Soviet-Afghani stalemate: military success – political failure

Even though Soviet troops pulled out of Afghanistan twenty years ago without tasting a single significant defeat, they were unable to bring peace to Afghanistan.

The stumbling block

The first military leader, who stumbled upon Afghanistan as early as 320 BCE was none other than Alexander the Great. After an easy invasion of Iran, his forces were massively troubled while gaining control over the mountainous region that some 2,000 years later became known as Afghanistan.

Having no humanitarian boundaries like the Geneva Convention, Alexander eventually conquered the land, though it took him some three years.

Since then the country spent more then twenty centuries as a feudal state, only to start changing regimes in quick succession in the 1970s.

When a bloodless coup d’état made Afghanistan a democracy in 1973, the Soviet Union felt the serious potential of a socialist movement forming in its southeastern neighbour and started to build special relations with it. Since early 1978, thousands of Soviet civilian advisers moved to Afghanistan to support the country’s development.

In a very short time the country’s socialistic party – the People's Democratic Party of Afghanistan (PDPA) – had an edge in the Afghani political system. Yet another revolution in April 1979 saw the PDPA coming to power in Afghanistan.

The extremely religious Afghani society was clearly not ready to accept the socialist ideology. Civil uprisings started to erupt across the country. After more then twenty calls to intervene, initially reluctant Soviet leader Leonid Brezhnev agreed to send Soviet forces into Afghanistan.

To the rescue

Colonel Eugene Khrushchev, former First Secretary of the Russian Embassy in the Islamic Republic of Afghanistan, sees a very clear ‘personal’ reason behind Brezhnev’s decision.

In September 1979, just five months into the Afghani socialistic revolution Brezhnev had a very reassuring visit from the President of Afghanistan Nur Muhammad Taraki. Very soon Taraki was replaced at the country’s head by Prime-Minister Hafizullah Amin.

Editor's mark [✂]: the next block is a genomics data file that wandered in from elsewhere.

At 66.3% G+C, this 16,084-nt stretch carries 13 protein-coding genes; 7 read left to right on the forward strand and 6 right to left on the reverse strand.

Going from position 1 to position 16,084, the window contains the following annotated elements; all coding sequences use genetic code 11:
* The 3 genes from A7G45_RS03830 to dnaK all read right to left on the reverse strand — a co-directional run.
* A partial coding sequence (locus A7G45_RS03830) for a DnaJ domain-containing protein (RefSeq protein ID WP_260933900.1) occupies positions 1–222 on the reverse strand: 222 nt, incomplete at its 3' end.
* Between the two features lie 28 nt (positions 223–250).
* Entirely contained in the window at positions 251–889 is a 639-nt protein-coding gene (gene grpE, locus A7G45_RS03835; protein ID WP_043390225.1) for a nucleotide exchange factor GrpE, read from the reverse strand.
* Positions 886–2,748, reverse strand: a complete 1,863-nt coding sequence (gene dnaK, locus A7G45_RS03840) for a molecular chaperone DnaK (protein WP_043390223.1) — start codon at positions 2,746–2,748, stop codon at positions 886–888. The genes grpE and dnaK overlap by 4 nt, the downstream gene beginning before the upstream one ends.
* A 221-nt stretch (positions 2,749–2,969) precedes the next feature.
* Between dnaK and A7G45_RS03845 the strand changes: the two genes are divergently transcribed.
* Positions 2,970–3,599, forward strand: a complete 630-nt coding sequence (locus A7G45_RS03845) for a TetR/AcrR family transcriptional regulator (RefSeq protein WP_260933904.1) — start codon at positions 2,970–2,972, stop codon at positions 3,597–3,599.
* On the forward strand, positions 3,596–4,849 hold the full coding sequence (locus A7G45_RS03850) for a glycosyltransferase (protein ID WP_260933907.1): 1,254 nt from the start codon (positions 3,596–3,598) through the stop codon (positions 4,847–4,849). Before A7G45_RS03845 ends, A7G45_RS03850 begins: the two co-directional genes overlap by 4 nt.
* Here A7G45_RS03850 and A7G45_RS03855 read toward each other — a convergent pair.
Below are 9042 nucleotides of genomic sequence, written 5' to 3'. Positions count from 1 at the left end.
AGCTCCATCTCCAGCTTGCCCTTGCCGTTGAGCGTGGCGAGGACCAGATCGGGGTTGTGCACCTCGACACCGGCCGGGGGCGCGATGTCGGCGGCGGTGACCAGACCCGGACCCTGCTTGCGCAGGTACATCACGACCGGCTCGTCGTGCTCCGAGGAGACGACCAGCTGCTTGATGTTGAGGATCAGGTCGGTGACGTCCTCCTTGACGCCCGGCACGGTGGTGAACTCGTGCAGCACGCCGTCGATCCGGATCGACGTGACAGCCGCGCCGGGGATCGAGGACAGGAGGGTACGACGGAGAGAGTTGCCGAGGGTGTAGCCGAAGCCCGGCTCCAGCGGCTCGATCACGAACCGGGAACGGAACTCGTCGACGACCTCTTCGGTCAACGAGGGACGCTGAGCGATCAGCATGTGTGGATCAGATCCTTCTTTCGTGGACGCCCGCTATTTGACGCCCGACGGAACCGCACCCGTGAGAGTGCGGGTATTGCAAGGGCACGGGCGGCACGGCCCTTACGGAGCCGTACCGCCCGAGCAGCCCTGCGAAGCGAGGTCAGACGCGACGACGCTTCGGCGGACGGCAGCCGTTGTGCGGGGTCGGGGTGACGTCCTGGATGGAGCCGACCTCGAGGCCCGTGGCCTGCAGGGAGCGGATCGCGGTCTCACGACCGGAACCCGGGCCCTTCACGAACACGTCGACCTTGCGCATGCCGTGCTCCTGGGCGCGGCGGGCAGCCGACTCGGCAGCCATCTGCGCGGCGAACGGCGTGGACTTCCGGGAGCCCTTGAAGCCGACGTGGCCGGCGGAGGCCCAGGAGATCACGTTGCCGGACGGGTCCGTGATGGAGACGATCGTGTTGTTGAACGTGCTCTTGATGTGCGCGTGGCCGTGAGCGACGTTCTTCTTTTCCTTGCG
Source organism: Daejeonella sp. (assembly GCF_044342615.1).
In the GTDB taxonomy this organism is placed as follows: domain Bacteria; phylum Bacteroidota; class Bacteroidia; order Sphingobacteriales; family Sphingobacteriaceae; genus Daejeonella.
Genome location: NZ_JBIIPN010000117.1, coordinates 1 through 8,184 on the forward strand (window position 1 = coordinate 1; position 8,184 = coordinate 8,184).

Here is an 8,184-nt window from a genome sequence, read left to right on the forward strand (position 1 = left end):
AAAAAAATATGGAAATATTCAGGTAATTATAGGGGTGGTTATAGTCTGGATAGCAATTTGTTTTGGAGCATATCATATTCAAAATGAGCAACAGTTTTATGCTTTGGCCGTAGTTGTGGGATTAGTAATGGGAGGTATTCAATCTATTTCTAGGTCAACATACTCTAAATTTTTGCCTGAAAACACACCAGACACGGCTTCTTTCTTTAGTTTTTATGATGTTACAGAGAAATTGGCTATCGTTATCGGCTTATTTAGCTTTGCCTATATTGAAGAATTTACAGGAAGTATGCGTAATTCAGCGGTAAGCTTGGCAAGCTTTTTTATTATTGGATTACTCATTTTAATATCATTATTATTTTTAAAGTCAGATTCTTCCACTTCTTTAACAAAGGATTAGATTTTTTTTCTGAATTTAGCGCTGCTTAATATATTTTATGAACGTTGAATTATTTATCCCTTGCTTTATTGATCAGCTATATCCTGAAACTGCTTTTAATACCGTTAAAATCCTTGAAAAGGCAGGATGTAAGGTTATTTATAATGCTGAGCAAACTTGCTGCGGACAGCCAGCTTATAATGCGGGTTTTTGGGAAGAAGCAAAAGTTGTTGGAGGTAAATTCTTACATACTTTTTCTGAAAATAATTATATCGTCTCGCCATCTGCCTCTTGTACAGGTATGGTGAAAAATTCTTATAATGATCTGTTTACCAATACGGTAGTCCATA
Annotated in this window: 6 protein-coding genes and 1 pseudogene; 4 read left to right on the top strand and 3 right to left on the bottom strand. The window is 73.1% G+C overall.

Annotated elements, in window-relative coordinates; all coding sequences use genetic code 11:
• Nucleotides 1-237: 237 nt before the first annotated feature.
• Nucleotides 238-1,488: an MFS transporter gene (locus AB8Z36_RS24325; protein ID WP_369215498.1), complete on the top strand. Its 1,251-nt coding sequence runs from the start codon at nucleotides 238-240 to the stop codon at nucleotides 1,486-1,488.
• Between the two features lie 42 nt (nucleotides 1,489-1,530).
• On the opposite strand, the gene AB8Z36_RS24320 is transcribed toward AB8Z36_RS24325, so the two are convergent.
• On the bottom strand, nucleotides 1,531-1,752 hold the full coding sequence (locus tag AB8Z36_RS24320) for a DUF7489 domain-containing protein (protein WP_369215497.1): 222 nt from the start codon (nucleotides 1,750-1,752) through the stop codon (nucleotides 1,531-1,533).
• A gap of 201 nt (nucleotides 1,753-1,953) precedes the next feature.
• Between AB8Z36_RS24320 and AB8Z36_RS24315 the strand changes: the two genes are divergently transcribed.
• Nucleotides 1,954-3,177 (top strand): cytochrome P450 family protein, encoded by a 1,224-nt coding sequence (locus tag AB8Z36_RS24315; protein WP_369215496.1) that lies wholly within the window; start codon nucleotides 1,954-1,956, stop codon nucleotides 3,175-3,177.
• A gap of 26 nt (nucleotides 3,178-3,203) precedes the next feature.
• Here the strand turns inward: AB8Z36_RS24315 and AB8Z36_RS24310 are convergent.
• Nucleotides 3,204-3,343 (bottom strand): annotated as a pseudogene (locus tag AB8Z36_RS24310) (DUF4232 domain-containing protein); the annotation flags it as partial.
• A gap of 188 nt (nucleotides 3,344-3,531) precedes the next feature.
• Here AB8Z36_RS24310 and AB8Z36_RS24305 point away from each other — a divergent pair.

«[Amin’s actions] were a personal insult to Brezhnev. When Taraki was coming back from Cuba, he made a stopover in Moscow and had a very friendly conversation with Brezhnev and assured him that everything would be just fine in Afghanistan, and just four days later the Afghan leader was murdered by Amin [who took his place],» Khrushchev says.

Officially Amin announced in December that Taraki died of an illness. It is believed that there was another issue that affected Brezhnev’s decision.

Some believe that the Soviet leader had his first heart attack when he learnt that fifty Soviet military advisers were killed during the March 1979 uprising in the Heart province. According to some reports their heads were stacked on wooden posts on the road from Herat to the Soviet border.

On December 12, 1979, it was official: the Soviet Union was to send its Limited Armed Contingent to Afghanistan. In 13 days the first forces crossed their border.

Surprise first target

The first operation that was conducted on Afghani soil was Storm-333, aimed at the extermination of Hafizullah Amin, the most vocal welcomer of Soviet forces.

Khrushchev believes Amin was a double-agent, as did the Soviet leaders, who were preparing to replace Amin with his Prime-Minister Babrak Karmal.

“In the Soviet intelligence community, we had circumstantial evidence that Amin was recruited by the CIA when he was the head of Afghan expats in the U.S. He was assigned to penetrate the Afghan leadership. In my view, he was the Afghan Saakashvili. His purpose was to radicalise Afghanistan from within, to split the PDPA into factions, and to provoke the backlash from fundamentalists to have an excuse to invite Soviet troops. So, on the skin deep analysis he might look like a soviet ally. But, in a way, he did everything to compromise and discredit the Soviet civilian and military assistance to Afghanistan and by his brutal policy and assassination campaign, which included his teacher Taraki (who brought him into the circle of the PDPA), he alienated everybody, except the United States. Most importantly he alienated the PDPA and the general population of Afghanistan. This alienation was skillfully exploited and manipulated by the CIA and Interservice Agency of Pakistan, as a result of which the Soviet Union was drawn into the trap of a civil war, which was later exacerbated by the insurgency where the Soviet Union had to support the minority in Afghanistan. He was an agent provocateur. If it were not for him, we wouldn't have had these ten years of a bloody military campaign,” Khrushchev says.